GFN History

What’s Ahead for GFN: Insights from New GFN Board Chair, Carol Criner

The Global FoodBanking Network’s Board of Directors plays an essential role in advising GFN’s strategy to alleviate hunger and reduce food loss and waste. In January, Carol Criner stepped into her role of Board Chair, bringing over seven years of engagement on GFN’s Board and deep expertise in strategic partnerships, technology, and entrepreneurship.

Carol currently serves as Vice President of Strategic Accounts with HCL Technologies, a multinational information technology services and consulting company. As GFN’s Board transitions and the organization enters a new strategic plan, we sat down with the new Board Chair to discuss what’s ahead for GFN and why food banking is important to her.

GFN: How did you learn about GFN, and what sparked your interest in our work?

Carol Criner: I met with GFN’s co-founder, Bill Rudnick, in 2015. He, alongside other veteran food bankers in the U.S., Argentina, Mexico, and Canada, had a shared vision of alleviating hunger through strengthening and advancing food banks around the world. Bill’s passion for food banking and the organization was contagious.

Although I had volunteered at food banks throughout my growing up, I did not fully realize the impact of food banks on local communities until engaging with GFN. Food banks fill gaps in social protections and bridge the goals of hunger alleviation and climate change mitigation. They provide much more than meals—food banks provide jobs, education, and serve as community centers.

I was eager to support GFN’s mission by joining the Board in 2015. Bringing a background in business and technology, I felt I could make a meaningful contribution to GFN’s work around the world.

How has GFN evolved since you’ve joined?

GFN has transformed and strengthened under the leadership of GFN’s CEO, Lisa Moon, and her incredible team. Since I joined the Board, the Network expanded, the scope of partnerships and support became more robust, and flagship programs such as the Food Bank Leadership Institute attracted record participation and opportunities for knowledge sharing and leadership development. And the Network grew from supporting 6.8 million people through food banks in 32 countries in 2015 to reaching 39 million people in 54 countries in 2021.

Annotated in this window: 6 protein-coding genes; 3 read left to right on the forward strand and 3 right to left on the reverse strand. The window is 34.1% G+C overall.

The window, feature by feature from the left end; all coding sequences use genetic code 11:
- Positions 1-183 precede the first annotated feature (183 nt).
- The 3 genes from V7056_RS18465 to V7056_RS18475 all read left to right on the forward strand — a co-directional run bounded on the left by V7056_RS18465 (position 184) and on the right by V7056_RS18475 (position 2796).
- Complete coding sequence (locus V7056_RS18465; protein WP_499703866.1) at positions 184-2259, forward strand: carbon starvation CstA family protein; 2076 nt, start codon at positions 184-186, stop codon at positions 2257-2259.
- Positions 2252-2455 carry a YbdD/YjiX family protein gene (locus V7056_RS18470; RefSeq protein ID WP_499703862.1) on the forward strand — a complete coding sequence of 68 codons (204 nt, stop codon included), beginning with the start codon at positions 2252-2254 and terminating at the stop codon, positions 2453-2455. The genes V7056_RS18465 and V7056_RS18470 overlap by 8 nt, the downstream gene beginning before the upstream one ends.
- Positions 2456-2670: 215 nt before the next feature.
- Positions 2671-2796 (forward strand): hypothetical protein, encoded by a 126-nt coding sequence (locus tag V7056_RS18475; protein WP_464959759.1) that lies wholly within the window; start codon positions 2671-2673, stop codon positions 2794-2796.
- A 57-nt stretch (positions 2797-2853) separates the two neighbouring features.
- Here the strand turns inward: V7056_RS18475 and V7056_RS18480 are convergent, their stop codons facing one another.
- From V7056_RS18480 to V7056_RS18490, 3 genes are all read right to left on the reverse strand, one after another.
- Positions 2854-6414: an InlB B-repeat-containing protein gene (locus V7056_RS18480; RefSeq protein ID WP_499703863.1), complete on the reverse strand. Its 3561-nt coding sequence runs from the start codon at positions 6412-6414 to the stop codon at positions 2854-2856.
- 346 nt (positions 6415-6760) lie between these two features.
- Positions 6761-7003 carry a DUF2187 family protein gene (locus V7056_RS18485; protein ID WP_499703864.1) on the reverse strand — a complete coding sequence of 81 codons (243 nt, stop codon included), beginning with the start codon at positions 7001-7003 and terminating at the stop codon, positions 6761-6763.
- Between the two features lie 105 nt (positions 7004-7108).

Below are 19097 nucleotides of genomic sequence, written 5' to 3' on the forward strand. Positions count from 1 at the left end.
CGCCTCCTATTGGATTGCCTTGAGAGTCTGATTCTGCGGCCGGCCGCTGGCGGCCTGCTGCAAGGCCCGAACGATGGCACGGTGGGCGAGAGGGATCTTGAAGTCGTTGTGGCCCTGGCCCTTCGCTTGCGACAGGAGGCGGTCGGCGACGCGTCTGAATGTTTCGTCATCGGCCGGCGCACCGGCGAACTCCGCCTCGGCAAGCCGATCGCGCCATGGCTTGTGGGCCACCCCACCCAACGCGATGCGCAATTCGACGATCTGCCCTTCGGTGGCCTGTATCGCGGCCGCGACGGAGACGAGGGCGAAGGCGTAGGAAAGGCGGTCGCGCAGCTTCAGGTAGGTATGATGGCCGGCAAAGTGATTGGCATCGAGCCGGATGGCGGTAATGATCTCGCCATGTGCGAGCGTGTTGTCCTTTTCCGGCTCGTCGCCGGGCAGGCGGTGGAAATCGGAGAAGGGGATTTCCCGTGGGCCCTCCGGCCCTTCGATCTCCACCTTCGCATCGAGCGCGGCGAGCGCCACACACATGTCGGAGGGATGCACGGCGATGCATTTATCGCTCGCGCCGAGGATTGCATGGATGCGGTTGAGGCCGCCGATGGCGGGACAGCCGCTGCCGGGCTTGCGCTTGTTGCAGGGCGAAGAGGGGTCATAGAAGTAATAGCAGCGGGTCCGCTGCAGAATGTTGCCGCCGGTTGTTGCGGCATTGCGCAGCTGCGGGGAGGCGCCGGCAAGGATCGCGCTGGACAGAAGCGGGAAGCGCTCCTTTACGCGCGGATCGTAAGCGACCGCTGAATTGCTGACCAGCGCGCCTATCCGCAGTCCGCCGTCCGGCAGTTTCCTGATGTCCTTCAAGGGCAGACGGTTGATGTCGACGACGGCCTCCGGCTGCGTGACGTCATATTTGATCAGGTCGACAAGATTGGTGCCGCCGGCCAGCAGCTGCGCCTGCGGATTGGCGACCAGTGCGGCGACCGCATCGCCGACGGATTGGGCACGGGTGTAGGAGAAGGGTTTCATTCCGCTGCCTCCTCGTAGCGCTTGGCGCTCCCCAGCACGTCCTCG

Tell us about GFN’s new strategic plan.

GFN is continuing to evolve, and this work progresses amidst global uncertainties. In our strategic plan running 2023-2026, GFN has affirmed the North Star goal of improving food access for 50 million people facing hunger by 2030 while transforming food systems.

Notable areas of emphasis in this strategic plan include:

  • Strengthening food bank resilience as communities face crises both today and in the future.
  • Advancing food quality across the Network, including providing safe, nutritious, culturally appropriate, and diverse foods to those facing hunger.
  • Engaging in the broader food systems and development conversations to address the root causes of hunger and poverty while promoting sustainability.

As Board Chair, I am focusing my tenure on supporting these areas of emphasis through strengthening Board engagement, deepening corporate partnerships, and advancing GFN’s thought leadership. I am excited about GFN’s commitment to collaborate globally with partners to address food security, food access, and climate change.

What has been your favorite experience as a Board member?

The Board travels annually to one of the Network countries to gain insights from local food banks and their partners. These trips keep us closely connected to the mission and create lasting memories.

In October, we traveled to Buenos Aires to engage with a local food bank of Red Bancos de Alimentos Argentina, a member of GFN.

As part of the food bank tour, we visited Cartoneros y Sus Chicos, an after-school community service organization that receives food and supplies from the food bank. The agency supports children of cartoneros who earn income by collecting items for recycling at a recycling cooperative. While the parents are working, Cartoneros y Sus Chicos provides children ages 6 through 18 with academic support, cultural and sports programs, and food assistance.

The day we visited, the center was hosting a celebration for two students who were recently accepted to university, a huge accomplishment made especially significant given the students’ economic statuses. Moments like this are what I would tell the world about food banking—it was deeply moving to celebrate with Cartoneros y Sus Chicos and Banco de Alimentos de Buenos Aires and see firsthand the impact that food banks have on the community. Food banks do much more than offer emergency food assistance; they ultimately strengthen communities for generations to come.



decorative flourish

Related blogs

Back to Blogs